The one important lesson I have most recently learned is that the DOC – Diabetes Online Community – is one of the best things that I ever stumbled upon. I can tweet all kinds of issues or post them on Facebook and get some PWDs to chime in with their own experiences. This, to me, is one of the biggest improvements in my care since being diagnosed. Not every piece of information I get from the DOC is right for me but it does give me some ideas to try and some “thinking outside the box” thoughts and inspirations! To be able to talk directly and at length with other PWDs gives me the kind input and personal knowledge that is somehow lacking when I only deal with my doctors…

Done rambling for now…

Now, about that cure…

The Holidays for a PWD…

This time of year is never fun for anyone who is serious about maintaining good control over glucose. I usually give myself a couple of weeks – starting now – to loosen up the reigns a little. That is not to say I have sterling control for the other 50 weeks, I do not. I, like you and everyone else who struggles to maintain a semblance of Blood Glucose control ride the roller coaster of Life With Diabetes (LWD). A never-ending ride of peaks and valleys with a demented carnie operator who won’t stop the ride! But during this time of year the peaks and valleys get a little steeper. Crazy highs after an evening of snacking on hors’dourves that must have concentrated time released fat and sugar in them. Insane lows after treating the crazy highs and then trying to level off for a couple of days until the next stop on the December party train. It is very tiring – fun and don’t get me wrong, I really enjoy the festivities but it is exhausting all the same. I do not enjoy the extra stress of worrying about the barrage of food and drink I suddenly consume.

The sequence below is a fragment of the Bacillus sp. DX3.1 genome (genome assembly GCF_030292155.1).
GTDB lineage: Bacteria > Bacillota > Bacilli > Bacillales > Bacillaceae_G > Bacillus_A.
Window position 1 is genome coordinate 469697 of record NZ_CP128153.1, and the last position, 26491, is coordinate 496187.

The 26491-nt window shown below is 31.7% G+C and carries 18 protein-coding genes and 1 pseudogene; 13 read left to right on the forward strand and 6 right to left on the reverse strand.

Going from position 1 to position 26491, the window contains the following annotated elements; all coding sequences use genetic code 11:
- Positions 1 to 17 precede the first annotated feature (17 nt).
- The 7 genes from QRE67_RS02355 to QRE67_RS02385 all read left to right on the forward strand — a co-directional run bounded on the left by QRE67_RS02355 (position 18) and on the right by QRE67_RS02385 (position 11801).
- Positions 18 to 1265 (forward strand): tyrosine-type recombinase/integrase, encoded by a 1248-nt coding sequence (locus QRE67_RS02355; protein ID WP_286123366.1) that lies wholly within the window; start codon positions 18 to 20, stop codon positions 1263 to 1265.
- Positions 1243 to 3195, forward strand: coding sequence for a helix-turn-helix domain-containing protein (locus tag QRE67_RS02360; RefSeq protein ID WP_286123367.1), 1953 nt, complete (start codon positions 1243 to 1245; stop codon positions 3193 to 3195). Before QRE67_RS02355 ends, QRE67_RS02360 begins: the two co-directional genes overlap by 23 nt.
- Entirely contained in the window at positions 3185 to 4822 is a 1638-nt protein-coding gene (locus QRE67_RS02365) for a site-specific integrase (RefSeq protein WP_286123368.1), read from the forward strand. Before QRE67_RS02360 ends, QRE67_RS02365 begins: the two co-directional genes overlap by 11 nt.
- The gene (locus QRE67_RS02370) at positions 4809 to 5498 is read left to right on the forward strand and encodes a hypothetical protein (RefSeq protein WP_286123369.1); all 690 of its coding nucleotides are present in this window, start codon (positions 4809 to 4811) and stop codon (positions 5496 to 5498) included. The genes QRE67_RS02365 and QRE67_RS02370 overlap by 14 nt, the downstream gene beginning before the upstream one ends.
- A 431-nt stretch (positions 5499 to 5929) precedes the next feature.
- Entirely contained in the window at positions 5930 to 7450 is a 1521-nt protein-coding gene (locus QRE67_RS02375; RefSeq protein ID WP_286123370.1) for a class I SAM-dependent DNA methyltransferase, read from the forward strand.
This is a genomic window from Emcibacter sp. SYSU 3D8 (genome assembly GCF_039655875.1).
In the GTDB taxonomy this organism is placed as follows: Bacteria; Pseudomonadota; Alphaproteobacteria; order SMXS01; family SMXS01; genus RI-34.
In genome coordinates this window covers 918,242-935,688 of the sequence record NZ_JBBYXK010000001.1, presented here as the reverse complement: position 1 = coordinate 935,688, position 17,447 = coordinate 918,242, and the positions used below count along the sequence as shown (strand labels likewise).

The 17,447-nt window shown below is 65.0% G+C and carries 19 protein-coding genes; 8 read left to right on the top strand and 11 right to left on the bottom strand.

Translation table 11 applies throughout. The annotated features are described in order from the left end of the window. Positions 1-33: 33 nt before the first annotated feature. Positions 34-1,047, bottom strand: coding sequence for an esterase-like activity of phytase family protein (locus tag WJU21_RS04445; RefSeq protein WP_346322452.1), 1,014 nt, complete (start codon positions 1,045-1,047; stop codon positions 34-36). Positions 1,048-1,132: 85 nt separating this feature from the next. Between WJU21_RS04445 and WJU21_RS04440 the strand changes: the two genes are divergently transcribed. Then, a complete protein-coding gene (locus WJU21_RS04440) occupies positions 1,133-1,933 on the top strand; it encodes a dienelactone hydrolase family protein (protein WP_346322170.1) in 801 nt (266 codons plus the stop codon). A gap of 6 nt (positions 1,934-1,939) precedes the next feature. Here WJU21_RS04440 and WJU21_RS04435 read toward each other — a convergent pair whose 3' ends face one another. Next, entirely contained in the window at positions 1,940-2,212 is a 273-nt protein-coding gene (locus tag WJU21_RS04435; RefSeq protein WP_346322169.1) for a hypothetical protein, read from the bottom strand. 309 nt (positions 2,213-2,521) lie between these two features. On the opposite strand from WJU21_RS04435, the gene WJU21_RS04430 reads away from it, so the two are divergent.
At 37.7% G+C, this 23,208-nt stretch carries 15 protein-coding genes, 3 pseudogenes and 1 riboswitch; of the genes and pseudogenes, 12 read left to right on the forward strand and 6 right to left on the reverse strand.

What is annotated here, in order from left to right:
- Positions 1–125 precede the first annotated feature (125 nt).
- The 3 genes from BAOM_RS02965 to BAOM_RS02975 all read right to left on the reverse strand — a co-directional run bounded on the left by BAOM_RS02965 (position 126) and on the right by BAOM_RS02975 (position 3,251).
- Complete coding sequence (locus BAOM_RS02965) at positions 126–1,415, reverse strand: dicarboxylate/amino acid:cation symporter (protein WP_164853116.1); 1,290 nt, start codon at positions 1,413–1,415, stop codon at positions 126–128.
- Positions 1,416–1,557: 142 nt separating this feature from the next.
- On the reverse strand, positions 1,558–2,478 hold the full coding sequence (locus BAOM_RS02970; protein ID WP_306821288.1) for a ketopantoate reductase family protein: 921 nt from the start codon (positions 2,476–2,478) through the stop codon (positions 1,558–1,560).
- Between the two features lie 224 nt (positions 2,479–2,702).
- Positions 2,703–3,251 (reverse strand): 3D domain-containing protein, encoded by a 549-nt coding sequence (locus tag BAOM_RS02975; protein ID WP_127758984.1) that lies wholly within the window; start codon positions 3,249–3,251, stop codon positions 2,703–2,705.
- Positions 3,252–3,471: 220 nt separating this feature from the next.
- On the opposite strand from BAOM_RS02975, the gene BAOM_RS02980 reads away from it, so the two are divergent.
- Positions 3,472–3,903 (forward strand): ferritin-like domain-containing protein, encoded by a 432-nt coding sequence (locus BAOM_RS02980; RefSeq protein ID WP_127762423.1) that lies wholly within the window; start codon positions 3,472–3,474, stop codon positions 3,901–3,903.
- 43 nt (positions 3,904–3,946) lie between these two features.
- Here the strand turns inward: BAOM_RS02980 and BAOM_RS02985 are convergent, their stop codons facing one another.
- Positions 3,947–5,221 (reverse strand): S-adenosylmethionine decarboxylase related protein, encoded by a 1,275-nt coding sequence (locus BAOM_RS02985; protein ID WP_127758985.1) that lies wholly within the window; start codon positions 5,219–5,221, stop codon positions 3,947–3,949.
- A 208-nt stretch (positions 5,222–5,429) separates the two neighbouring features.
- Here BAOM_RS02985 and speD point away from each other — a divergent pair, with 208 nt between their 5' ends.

So this week of parties puts before me my annual preparation. I try to hit the gym every day the whole time. This year, however, I have an injured heel so the gym may not be on the radar. I still get in two 15 – 20 minute walks during the day, even though the stress on the heel is not ideal. And I will try to eat well and keep very good control on the days of the party. I also do dual wave boluses calculated to include at least 75 to 90 gms of carbs, depending on the number of roving waitstaff with platters full of trouble that seem to be around. Blood Tests – before, during and after the celebrations – there is no better way to keep tabs on things. I do not use a CGM so this is my option – close the loop and we’ll talk! I also limit my alcohol intake to 2 drinks, period. First of all, an industry party is not the place to loose control and secondly, a very drunk individual is a truly ugly and unfortunately, memorable, site! True, the drunk guy might not remember it but all of his colleagues will!

So here’s to a happy and festive journey into the dead of winter 2012 with all the sugarplums, chocolate gelt and grog you can consume and still keep your A1c in a respectable neighborhood!

Cheeers!!!